What’s noteworthy about this passage is the audience for this passage. Jesus is speaking to the very disciples, who are about to abandon him upon his arrest. Jesus is saying to his disciples that our relationship is not going to be like a normal relationship. You’re going to run away from me, you’re going to ignore my call, and I’m still going to chase after you. Jesus refers to himself as a shepherd because sheep are animals that will inevitability disappoint you. The thing about a good shepherd is that his priority is never on the sheep that stay where they’re supposed to stay; the shepherd’s priority is always to the lost sheep. A shepherd will always put his lost sheep first.
What does this passage have to do with us today? I’ll often hear people talk about their relationship with Jesus being the most important thing in their lives. Such language always sounds good, but I do wonder if it misses the point.
Think of the relationship between the shepherd and the sheep, this is a one sided relationship. The shepherd is the one who gives all good things; the shepherd watches over his sheep as a father watches over his children. The shepherd is ultimately the sheep’s savior once harm comes their way; the sheep are merely the heirs to all the good things that a shepherd may deliver.
Michael Horton a few years ago wrote a book called Christless Christianity in this book; Horton describes the Christian’s relationship with the shepherd.
Horton says, “Everyone has a personal relationship with God already: either as a condemned criminal standing before a righteous judge or as a justified coheir with Christ and adopted child of the Father.”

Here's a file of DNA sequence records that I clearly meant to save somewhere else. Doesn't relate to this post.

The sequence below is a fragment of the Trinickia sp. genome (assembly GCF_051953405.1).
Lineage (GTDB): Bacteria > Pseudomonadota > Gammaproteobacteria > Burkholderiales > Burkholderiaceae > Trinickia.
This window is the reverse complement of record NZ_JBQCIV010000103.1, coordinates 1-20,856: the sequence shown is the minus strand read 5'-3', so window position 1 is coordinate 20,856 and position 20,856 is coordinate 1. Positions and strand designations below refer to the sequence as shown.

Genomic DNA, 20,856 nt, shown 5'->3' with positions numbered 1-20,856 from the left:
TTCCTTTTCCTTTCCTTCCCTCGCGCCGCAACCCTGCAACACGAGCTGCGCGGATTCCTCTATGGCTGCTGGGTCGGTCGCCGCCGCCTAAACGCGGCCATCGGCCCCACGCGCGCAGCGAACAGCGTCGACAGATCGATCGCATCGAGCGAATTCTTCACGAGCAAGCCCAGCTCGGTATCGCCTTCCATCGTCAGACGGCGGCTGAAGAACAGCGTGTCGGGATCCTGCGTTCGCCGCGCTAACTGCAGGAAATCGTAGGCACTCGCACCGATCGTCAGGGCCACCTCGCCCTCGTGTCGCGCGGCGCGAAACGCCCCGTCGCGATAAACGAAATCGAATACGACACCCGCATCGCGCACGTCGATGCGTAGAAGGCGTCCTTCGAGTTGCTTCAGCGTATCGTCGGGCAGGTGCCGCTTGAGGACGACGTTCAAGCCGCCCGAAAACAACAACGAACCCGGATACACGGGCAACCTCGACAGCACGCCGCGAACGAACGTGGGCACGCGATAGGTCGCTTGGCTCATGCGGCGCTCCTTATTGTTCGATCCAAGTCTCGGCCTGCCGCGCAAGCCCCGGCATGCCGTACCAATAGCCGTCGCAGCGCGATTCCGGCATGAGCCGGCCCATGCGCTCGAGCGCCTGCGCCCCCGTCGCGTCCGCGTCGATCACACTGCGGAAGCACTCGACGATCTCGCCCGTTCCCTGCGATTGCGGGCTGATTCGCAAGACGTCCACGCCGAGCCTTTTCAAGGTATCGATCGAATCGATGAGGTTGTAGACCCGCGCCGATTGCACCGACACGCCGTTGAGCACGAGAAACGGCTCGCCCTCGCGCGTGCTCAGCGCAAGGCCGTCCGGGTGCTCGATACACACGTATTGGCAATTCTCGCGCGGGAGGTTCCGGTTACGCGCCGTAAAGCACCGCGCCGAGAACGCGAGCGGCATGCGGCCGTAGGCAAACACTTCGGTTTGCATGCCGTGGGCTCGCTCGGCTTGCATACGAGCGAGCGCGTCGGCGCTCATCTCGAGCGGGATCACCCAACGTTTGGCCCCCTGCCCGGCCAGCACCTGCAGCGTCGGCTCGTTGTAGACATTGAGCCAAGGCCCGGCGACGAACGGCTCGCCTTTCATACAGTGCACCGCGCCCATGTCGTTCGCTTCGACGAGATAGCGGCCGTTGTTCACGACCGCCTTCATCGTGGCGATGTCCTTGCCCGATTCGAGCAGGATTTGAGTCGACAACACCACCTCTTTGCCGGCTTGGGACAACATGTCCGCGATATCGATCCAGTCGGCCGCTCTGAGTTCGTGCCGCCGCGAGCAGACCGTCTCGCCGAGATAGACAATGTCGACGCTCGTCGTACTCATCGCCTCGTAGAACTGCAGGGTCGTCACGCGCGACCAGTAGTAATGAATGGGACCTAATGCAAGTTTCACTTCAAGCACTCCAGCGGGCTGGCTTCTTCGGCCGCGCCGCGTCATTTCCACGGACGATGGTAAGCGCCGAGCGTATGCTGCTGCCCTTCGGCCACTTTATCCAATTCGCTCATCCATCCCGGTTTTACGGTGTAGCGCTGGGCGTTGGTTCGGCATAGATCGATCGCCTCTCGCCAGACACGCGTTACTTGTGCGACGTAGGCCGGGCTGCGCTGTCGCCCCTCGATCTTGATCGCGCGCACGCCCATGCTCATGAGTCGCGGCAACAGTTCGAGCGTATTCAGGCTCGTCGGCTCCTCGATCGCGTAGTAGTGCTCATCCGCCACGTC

We stand before God either as a guilty sinner or forgiven saint. There is no potential state of flux. Our relationship with Jesus was not defined within the last week; nor will it be defined within the upcoming week, our relationship was made on a cross.
What makes our relationship with Jesus different than all voluntary human relationships is it is defined by a promise. The observable measure of our faith is what God gives to us in word and sacrament.
The thing that stands out so much about this passage is the contrasts that it portrays
“He who is a hired hand, and not a shepherd, who doesn't own the sheep, sees the wolf coming, leaves the sheep, and flees,”-John 10:12
This week I was watching a TV show on former LSU Basketball Coach Dale Brown and Shaquille O’Neil. Their story begins with O’Neil living in Germany as a 13-year-old boy. O’Neil stood 6’9 but was unable to dunk a basketball. O’Neil was too weak in the legs. O’ Neil is ready to give up basketball. O’Neil hears that LSU Coach Dale Brown is coming to visit his stepfather’s Army base. O’Neil decides to try to approach Brown for advice. O’Neil despite his size was just as timid and awkward as your average thirteen old. Brown promises O’Neil that once he’s back in Louisiana, he was going to send Shaquille strength drills to get bigger. Brown keeps his word. Brown stays in touch with this uncoordinated thirteen-year-old in Germany. Brown stays in touch throughout O’Neil’s high school career before O’Neil decides to play for Coach Brown at LSU. Brown’s relationship with O’Neil was about much more than just winning games. When O’Neil misses a class, Brown forces him out of bed to run sprints at the track. When O’Neil thinks that he is going to bomb in speech class, Brown helps him by listening to his speech. Years go by; O’Neil leaves LSU becomes the biggest Basketball star in the world. O’Neil makes hundreds of millions of dollars, yet Dale Brown never asks for a thing. O'Neil is still contacted by Dale Brown every week, no different then when he was an awkward thirteen-year-old living in Germany. The shepherd and the sheep’s relationship will not change because of the sheep’s success or lack of success.